Drowning in Debt to Swimming in Cash, Miners Told to Pay Upby and
Industry hasn’t had this much cash since buying binges of 2011
Past mistake of too much debt makes investors wary of a repeat
The last time mining companies made this much money, they went on a debt-fueled buying spree that almost buried some of the biggest in the industry.
Investors hope they’ve learned their lesson.
"Give us back money through the dividend process, that’s what shareholders like,” said Clive Burstow, who helps manage about $475 million of natural-resource assets at Barings in London. "I’m hoping we’re not going to start hearing about M&A coming back on the table."
The turnaround in miners’ fortunes is startling. Commodity prices that fell by half from a peak in 2011 wrecked the value of acquisitions and investments in new mines from preceding years. Even giants such as Glencore Plc and Anglo American Plc were left heaving under the weight of their borrowings as cash flow and profits plunged.
Yet the slump was a catalyst for the biggest restructuring of operations in decades. Weak units were sold, dividends cut or scrapped and debt axed. After all that streamlining, the outlook got even better as commodity prices rebounded, fueled by improved demand from China.
By 2016, diversified miners generated a total of $12.9 billion of spare cash, from just $153 million two years before, UBS Group AG said. They’re set to deliver $47 billion beyond what’s needed for dividends in the next three years, the bank said in a note. Clarksons Platou Securities Inc. forecasts the highest so-called free cash flow for the industry this year since 2011.
More worrying for shareholders who prefer the companies to distribute more cash is that mining deals are on the rise. While still about half the level of five years ago, the combined value of transactions doubled in 2016, according to data compiled by Bloomberg.
“The lessons are still pretty fresh in everyone’s mind from the 2011 and 2012 period where windfall profits were used to build huge projects,” said Richard Knights, a mining analyst at Liberum Capital Ltd. in London. “There are not many examples of big M&A that went well.”
Mining companies spent more than $200 billion on deals in 2011 and 2012 as prices for many minerals surged to records. That’s more than in the last four years combined.
The result was a borrowing binge that drove debt at the 10 biggest miners to an all-time high of $145 billion, leaving them ill-equipped to deal with the following five years of declining commodity prices.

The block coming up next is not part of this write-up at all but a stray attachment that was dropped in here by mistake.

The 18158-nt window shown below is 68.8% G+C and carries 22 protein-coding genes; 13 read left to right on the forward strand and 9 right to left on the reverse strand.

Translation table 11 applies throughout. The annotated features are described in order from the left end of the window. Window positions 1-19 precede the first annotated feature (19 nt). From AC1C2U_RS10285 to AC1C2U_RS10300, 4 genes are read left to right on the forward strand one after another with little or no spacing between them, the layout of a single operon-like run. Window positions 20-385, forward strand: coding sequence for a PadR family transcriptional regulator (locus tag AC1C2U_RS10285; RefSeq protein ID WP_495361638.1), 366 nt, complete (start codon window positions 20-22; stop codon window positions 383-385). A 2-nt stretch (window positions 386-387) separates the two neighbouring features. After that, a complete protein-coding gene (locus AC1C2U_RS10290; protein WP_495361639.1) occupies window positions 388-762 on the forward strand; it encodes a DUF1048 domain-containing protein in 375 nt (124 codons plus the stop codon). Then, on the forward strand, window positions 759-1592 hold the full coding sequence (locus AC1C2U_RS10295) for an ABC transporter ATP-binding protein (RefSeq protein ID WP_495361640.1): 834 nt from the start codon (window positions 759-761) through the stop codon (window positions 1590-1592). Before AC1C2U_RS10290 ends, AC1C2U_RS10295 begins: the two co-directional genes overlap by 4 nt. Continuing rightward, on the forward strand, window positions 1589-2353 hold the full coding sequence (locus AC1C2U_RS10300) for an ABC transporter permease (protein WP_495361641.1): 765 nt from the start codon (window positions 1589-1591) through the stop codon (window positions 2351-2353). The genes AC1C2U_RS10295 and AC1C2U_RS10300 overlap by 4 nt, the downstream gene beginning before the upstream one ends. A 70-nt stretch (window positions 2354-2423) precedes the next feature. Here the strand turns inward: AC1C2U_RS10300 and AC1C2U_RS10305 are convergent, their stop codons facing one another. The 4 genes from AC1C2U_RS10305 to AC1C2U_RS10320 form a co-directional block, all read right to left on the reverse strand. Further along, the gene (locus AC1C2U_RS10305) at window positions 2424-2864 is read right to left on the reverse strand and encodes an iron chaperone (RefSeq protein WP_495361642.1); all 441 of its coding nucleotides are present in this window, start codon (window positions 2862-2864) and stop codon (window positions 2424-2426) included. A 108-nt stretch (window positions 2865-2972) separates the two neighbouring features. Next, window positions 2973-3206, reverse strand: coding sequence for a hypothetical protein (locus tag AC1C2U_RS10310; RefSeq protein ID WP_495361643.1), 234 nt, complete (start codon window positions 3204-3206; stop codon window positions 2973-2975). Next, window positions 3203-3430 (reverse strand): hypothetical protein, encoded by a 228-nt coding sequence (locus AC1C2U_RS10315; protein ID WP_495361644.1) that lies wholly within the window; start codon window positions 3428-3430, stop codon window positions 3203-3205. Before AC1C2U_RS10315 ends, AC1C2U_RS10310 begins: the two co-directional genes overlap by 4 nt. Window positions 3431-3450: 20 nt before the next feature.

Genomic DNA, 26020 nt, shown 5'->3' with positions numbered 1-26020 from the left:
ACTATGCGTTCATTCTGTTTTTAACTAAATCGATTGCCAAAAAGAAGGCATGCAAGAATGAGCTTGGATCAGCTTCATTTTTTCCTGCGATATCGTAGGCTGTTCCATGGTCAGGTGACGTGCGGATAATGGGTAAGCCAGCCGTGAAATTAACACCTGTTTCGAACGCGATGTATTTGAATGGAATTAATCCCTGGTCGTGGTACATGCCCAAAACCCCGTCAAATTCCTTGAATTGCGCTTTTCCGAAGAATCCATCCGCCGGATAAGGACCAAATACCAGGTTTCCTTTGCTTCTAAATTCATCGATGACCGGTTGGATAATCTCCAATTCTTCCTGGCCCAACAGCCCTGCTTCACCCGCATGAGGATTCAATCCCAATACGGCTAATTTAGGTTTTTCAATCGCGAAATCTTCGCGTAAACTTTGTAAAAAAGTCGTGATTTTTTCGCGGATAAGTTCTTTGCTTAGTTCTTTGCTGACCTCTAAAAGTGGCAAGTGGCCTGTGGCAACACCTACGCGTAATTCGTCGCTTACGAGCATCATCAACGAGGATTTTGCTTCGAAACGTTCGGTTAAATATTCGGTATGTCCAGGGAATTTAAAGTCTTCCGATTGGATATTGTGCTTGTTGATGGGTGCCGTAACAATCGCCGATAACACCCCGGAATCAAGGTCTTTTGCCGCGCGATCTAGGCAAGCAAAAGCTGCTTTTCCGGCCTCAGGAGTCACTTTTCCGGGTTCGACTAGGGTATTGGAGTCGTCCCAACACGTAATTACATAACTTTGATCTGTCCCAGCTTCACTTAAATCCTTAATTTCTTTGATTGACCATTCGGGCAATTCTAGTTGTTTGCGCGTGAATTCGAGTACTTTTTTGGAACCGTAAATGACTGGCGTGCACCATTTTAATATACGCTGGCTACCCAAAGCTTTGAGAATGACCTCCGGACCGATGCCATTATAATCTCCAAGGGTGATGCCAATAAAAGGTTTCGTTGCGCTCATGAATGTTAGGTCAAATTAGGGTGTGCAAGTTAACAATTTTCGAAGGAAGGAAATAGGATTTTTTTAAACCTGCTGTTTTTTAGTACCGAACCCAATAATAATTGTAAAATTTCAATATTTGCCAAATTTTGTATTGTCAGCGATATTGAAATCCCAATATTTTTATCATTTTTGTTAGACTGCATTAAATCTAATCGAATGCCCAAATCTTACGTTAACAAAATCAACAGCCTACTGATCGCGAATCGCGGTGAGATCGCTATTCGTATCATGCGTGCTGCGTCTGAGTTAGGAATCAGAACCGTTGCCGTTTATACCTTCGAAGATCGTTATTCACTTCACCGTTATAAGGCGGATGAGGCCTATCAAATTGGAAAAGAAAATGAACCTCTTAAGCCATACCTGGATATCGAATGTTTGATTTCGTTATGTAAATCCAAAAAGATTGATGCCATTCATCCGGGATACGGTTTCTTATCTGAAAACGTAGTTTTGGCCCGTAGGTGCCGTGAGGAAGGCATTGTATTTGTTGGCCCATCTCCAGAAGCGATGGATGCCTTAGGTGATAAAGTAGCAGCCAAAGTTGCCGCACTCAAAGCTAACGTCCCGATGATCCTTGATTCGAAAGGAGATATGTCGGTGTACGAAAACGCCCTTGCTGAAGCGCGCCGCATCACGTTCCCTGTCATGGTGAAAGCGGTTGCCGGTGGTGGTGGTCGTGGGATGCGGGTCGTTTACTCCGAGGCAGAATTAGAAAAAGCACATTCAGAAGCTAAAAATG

Shareholders paid the price for that extravagance.
After years of ever-increasing payouts, Rio Tinto and BHP Billiton Ltd. halted these so-called progressive dividend policies. Glencore and Anglo scrapped payments altogether.
Though painful for investors, those cuts started to put company finances in order. Some also ditched weaker operations, including Glencore selling $6.3 billion of assets, and Anglo offloading businesses including a niobium and phosphate unit for $1.5 billion.
In addition, a gauge of commodity prices has gained more than a third from its lows as China, the biggest consumer of raw materials, introduced measures to revive economic growth. The rally in natural resources will continue in the first half of this year, partly on stronger industrial activity, according to UBS.
While it’s tempting for mining companies to take advantage of the higher prices by boosting supply, they’ll be wary of repeating past mistakes.
Rio Tinto Chief Executive Officer Jean Sebastien Jacques told investors in December the company would demonstrate “relentless capital discipline.” The miner may boost its payout and offer a special dividend for 2017 after reducing debt, Credit Suisse Group AG said in a note Friday. BHP CEO Andrew Mackenzie has said cutting borrowings is a priority in the short term.
“All they want to do is repair balance sheets and restore and maintain dividends,” said Neil Gregson, who manages about $2.5 billion of natural-resources stocks at JPMorgan Asset Management in London. “Supply will get tighter that will support prices, but companies are very reluctant to build new mines.”